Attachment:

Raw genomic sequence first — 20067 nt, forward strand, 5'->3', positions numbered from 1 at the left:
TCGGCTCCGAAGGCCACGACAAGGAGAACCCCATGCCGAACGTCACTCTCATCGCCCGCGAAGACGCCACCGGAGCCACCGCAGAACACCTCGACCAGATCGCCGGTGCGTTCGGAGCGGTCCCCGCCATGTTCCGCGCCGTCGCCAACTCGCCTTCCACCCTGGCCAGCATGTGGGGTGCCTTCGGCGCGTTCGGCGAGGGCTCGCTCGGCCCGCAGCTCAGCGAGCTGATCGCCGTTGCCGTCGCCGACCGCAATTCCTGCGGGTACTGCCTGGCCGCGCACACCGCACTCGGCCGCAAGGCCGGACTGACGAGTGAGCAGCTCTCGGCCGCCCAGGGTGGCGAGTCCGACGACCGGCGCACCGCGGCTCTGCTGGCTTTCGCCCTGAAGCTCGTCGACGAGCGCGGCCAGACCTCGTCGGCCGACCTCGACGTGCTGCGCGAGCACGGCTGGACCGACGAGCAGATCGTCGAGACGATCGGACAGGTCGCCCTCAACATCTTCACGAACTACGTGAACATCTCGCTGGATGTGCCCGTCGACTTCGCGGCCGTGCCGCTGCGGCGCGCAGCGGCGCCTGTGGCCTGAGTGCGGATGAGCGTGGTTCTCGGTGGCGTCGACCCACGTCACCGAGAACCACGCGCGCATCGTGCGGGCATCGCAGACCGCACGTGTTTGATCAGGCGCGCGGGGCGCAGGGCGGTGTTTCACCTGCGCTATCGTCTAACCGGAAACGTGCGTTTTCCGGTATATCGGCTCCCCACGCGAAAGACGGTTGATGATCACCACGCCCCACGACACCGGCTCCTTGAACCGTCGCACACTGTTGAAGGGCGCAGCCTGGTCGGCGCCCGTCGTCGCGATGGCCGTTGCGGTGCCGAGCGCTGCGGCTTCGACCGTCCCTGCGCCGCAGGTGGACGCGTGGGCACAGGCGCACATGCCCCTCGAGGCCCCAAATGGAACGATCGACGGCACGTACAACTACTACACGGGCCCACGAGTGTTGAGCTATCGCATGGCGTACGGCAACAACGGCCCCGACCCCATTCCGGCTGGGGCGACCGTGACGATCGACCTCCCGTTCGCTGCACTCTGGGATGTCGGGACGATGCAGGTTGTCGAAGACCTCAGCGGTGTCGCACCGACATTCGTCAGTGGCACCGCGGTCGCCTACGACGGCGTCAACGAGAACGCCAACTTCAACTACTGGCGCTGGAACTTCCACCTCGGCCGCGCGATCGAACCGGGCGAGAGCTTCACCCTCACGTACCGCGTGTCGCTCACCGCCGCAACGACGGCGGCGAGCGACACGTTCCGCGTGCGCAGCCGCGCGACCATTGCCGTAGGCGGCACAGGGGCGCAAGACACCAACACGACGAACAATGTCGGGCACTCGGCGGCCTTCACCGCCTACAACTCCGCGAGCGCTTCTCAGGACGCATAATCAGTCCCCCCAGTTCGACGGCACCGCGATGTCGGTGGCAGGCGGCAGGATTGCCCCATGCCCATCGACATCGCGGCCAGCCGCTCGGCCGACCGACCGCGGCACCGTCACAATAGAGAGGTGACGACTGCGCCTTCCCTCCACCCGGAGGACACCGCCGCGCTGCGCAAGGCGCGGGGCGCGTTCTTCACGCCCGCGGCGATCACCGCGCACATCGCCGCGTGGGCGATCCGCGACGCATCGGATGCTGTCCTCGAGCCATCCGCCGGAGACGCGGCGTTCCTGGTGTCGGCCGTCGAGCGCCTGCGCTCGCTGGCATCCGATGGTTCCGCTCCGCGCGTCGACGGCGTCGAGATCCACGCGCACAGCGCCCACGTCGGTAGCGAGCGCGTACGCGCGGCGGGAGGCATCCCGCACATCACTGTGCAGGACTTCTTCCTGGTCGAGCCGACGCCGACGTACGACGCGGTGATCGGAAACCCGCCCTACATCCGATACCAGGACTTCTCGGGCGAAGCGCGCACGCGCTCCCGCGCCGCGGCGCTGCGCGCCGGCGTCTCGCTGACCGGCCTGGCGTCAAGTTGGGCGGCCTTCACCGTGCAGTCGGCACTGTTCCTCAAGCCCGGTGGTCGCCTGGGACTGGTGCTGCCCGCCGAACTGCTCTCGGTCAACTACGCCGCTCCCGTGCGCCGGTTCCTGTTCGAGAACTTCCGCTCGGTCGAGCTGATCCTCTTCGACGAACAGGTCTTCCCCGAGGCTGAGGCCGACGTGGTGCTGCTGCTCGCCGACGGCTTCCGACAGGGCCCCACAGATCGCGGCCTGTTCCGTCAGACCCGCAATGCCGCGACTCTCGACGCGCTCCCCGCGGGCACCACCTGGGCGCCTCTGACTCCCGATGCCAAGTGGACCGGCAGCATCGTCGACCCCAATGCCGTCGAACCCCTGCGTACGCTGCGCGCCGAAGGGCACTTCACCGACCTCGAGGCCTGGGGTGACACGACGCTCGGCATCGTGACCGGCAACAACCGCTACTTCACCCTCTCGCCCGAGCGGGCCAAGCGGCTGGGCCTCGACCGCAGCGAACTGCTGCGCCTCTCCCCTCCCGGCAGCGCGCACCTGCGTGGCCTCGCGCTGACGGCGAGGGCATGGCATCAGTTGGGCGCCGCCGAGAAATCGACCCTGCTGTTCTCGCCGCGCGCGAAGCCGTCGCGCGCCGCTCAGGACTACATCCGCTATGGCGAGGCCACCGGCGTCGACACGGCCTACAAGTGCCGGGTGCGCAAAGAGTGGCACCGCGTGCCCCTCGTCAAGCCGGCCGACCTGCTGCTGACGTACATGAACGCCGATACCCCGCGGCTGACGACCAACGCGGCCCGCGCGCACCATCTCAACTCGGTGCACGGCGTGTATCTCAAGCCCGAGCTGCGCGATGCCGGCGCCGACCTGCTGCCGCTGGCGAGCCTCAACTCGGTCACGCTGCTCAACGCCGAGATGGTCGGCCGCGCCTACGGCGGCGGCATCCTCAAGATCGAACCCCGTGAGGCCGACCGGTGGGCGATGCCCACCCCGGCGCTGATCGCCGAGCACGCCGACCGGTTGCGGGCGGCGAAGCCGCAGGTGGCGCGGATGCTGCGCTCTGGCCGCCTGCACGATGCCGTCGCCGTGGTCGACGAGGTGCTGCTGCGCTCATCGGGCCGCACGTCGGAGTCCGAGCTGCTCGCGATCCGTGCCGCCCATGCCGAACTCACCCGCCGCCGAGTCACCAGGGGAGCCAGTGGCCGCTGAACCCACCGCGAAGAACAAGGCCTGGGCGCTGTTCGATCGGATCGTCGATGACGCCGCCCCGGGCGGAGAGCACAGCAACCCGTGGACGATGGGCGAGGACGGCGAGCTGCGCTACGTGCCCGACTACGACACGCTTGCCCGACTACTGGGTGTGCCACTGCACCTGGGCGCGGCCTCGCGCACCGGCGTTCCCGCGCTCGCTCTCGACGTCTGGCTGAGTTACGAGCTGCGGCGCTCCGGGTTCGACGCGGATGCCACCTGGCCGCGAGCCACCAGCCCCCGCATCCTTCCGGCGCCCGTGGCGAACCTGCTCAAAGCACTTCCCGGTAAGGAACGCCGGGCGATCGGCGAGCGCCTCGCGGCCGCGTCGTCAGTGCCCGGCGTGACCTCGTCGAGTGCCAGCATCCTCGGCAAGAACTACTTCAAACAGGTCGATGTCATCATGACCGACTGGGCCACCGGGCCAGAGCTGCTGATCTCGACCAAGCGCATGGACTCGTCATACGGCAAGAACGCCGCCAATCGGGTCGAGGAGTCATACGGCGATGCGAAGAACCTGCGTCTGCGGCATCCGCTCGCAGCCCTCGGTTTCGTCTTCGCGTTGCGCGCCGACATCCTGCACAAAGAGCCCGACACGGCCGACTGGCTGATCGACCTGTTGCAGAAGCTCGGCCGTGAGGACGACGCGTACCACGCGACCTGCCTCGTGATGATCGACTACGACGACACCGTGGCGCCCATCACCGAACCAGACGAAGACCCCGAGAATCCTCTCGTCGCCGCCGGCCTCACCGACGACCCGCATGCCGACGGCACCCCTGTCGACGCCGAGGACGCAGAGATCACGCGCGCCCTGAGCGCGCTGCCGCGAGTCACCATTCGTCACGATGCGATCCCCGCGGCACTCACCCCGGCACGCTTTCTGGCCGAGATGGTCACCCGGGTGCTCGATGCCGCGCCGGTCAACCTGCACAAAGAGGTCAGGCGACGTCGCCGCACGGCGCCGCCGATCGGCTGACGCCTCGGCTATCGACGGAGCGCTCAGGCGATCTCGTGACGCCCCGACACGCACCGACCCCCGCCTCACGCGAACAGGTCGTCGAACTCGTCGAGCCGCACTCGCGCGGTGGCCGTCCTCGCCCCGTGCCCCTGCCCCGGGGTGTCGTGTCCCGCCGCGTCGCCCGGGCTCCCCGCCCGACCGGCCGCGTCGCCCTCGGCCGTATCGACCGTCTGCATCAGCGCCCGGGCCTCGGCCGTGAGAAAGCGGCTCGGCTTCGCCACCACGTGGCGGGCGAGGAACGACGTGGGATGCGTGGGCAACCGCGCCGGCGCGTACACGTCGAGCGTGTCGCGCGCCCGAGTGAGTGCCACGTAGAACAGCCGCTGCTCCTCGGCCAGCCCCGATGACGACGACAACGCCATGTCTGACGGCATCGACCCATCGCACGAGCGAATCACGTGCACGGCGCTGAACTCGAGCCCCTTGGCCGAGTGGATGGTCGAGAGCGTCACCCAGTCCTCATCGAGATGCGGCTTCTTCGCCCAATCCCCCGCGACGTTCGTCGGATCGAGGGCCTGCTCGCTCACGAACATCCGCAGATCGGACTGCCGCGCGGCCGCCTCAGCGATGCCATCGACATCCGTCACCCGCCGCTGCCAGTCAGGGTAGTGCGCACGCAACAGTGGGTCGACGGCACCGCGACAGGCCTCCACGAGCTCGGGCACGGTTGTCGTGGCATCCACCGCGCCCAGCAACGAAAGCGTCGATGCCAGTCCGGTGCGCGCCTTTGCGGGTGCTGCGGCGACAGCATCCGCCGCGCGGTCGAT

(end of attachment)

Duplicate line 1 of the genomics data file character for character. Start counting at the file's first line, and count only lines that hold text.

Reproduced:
Raw genomic sequence first — 20067 nt, forward strand, 5'->3', positions numbered from 1 at the left: